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The darknet is a playground for illegal activities: weapons and drug trade, child pornography and fraud. It also offers a safe space for activists living under repressive governments. How does the darknet work?
If the internet in general is an "information superhighway," then the darknet is a side street that doesn't show up on your GPS.
To find the way, you need to know the technology, and you need to explore the paths you intend to use there. Google's search tool cannot see darknet information because it is written in a different "language" than the one used by the World Wide Web. The darknet uses a kind of catalog – but the catalog by no means lists all the sites it contains. Which is intentional: Above all, the darknet is meant to offer anonymity.
Decentralized and anonymous
Unlike the regular internet, the darknet is decentralized and fully anonymous – a significantly different structure.
On Facebook, people log in and post text or pictures – and other internet users have to be registered with and generally logged in on Facebook, too, in order to access that information.
Facebook's servers are the sticking points here because that is where all users' information is stored. Concerning the protection of data privacy, they are the network's most vulnerable spot: Anyone who has access to Facebook or Google's servers, for instance, can virtually see that particular network's users – which is what whistleblower Edward Snowden has shown America's NSA intelligence service does.
The darknet works without a centralized structure. Every computer also functions as a server, but it only saves bits of information – encoded information. Data transfer between the various computers in the darknet is anonymous, too, so observers – say, a intelligence service - might be able to receive data, but they wouldn't know what to do with it.
Even metadata are not revealing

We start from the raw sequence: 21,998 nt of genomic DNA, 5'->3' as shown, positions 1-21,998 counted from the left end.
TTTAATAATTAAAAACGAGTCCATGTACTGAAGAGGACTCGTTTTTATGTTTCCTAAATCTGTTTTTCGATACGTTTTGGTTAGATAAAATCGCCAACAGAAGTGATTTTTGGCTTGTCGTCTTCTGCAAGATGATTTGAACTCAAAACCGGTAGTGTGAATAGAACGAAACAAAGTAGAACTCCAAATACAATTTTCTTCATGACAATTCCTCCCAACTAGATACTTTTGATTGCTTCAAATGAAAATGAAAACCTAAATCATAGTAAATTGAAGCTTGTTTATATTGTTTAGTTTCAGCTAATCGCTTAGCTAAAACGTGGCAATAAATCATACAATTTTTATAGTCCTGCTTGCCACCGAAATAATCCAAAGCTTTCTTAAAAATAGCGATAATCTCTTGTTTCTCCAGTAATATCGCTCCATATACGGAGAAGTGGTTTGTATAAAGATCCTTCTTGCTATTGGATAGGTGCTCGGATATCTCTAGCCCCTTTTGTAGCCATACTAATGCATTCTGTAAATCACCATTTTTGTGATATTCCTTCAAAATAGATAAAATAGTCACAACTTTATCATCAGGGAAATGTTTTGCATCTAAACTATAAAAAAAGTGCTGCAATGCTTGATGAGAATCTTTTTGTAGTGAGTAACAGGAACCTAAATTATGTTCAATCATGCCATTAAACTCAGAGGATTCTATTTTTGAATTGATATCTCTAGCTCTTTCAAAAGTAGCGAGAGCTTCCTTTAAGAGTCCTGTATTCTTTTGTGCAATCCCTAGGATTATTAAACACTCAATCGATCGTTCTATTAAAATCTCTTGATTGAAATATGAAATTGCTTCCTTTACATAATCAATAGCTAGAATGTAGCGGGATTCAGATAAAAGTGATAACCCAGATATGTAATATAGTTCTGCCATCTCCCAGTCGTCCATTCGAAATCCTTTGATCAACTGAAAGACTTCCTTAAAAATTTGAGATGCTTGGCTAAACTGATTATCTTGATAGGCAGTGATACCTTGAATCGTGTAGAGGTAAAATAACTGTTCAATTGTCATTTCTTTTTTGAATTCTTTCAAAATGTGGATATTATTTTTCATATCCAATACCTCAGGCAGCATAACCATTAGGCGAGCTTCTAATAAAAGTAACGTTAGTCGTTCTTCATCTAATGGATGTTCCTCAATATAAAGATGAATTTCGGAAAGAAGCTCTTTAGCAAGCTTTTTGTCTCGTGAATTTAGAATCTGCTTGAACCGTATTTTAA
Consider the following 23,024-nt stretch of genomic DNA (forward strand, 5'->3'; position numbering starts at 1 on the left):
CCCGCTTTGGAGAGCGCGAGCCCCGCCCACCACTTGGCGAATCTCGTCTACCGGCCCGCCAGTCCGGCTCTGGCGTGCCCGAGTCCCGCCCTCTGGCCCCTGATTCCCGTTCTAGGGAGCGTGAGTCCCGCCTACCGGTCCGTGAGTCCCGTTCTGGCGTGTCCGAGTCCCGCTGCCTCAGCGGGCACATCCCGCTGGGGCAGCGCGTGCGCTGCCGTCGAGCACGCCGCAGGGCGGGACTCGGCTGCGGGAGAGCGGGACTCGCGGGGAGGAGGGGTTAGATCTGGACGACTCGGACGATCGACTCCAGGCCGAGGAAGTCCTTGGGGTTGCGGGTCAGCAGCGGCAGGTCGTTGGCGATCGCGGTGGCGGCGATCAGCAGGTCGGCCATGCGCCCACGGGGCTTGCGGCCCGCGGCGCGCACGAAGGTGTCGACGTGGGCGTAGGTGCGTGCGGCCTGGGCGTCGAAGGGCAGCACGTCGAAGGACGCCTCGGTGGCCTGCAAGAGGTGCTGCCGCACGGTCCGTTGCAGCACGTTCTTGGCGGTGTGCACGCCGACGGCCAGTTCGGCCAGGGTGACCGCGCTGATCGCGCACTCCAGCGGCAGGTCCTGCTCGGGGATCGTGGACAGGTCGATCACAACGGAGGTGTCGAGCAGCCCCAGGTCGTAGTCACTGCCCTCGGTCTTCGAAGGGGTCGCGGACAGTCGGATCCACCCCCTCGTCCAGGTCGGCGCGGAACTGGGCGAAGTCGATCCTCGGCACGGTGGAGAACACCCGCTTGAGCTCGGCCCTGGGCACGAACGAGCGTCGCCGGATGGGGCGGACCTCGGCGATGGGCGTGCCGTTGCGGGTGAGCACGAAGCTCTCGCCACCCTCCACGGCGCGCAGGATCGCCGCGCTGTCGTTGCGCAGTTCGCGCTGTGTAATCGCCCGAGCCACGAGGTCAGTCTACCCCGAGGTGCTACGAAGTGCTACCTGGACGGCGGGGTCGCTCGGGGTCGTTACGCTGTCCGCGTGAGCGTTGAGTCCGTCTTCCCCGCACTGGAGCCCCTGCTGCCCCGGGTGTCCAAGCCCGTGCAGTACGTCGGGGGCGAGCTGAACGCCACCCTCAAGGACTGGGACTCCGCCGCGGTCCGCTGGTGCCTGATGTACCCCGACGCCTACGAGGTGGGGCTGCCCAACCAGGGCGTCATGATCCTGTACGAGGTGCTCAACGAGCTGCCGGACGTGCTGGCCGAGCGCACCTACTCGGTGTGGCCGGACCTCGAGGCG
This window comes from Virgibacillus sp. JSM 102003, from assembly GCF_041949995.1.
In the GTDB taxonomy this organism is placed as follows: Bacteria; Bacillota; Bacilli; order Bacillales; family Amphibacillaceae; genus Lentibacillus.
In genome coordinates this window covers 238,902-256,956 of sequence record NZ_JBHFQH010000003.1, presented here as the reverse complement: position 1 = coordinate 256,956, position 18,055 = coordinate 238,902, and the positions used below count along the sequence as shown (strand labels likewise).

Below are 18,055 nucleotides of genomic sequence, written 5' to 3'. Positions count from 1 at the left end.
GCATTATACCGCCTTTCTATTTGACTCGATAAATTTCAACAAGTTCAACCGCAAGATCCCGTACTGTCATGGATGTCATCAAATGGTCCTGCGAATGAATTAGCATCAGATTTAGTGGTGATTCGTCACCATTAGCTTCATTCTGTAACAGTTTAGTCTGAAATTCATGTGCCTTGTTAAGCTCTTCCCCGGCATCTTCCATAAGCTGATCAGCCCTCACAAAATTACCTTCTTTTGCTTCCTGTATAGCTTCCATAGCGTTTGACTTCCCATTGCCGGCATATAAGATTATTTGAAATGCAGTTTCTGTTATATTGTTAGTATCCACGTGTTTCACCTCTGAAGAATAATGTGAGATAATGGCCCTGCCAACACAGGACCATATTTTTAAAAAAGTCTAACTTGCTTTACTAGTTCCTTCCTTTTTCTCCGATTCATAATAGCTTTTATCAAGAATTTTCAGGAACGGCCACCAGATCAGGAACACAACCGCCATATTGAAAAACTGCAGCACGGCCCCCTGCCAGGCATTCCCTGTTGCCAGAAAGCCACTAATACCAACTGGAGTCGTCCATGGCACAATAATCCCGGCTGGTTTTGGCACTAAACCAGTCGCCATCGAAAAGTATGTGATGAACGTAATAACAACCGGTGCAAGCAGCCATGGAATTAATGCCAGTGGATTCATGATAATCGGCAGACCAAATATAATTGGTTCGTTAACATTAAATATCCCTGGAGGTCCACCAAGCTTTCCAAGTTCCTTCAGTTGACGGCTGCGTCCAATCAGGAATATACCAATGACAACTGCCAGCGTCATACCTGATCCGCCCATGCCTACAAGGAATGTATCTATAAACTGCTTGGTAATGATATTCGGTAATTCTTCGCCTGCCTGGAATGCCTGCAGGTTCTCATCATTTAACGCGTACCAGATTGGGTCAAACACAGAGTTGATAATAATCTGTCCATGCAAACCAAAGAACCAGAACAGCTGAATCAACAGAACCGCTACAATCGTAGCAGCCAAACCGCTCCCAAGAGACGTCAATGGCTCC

By making metadata useless for outsiders, the makers of the darknet have devised another trick to keep things anonymous.
Usually, the metadata provides information on the sender and receiver computer. Anyone who intercepts communication on the regular internet can identify data flows between two computers. Even if the data are encrypted, you can identify the computers involved, and the volume, which leaves a lot of room for electronic eavesdropping.
In the darknet, individual data packets are sent via three randomly chosen computers. Every station they pass gives the data a new originating address and in the end, it is impossible to tell where it actually started out. This data distribution process is why the darknet runs more slowly than the traditional World Wide Web.
Impossible to track
The darknet is a parallel network that can attract criminals. Generally, weapons, drugs and illegal services – for instance, the programing of computer viruses – have been offered on market places with names like "Silk Road" and "Black Market Reloaded."
Bitcoin is the common currency, exchanged anonymously but convertible into real cash once inside an individual's Bitcoin account.
The darknet is also popular with internet users living under oppressive regimes that actively monitor and block online content or take punitive action against dissidents.
Traditional investigative procedures
So what can police, federal law enforcement officials, secret police and international crime-fighting networks do to combat the darknet?
Some tactics are surprisingly old fashioned.
One is to purchase an illegal item from a darknet marketplace and then analyze the package and its contents when it comes in the mail. With enough data, police can hone in on the package's source.
Another tactic is to build rapport with the site's owner, say a drug dealer, and to request a real-life meeting to exchange the goods.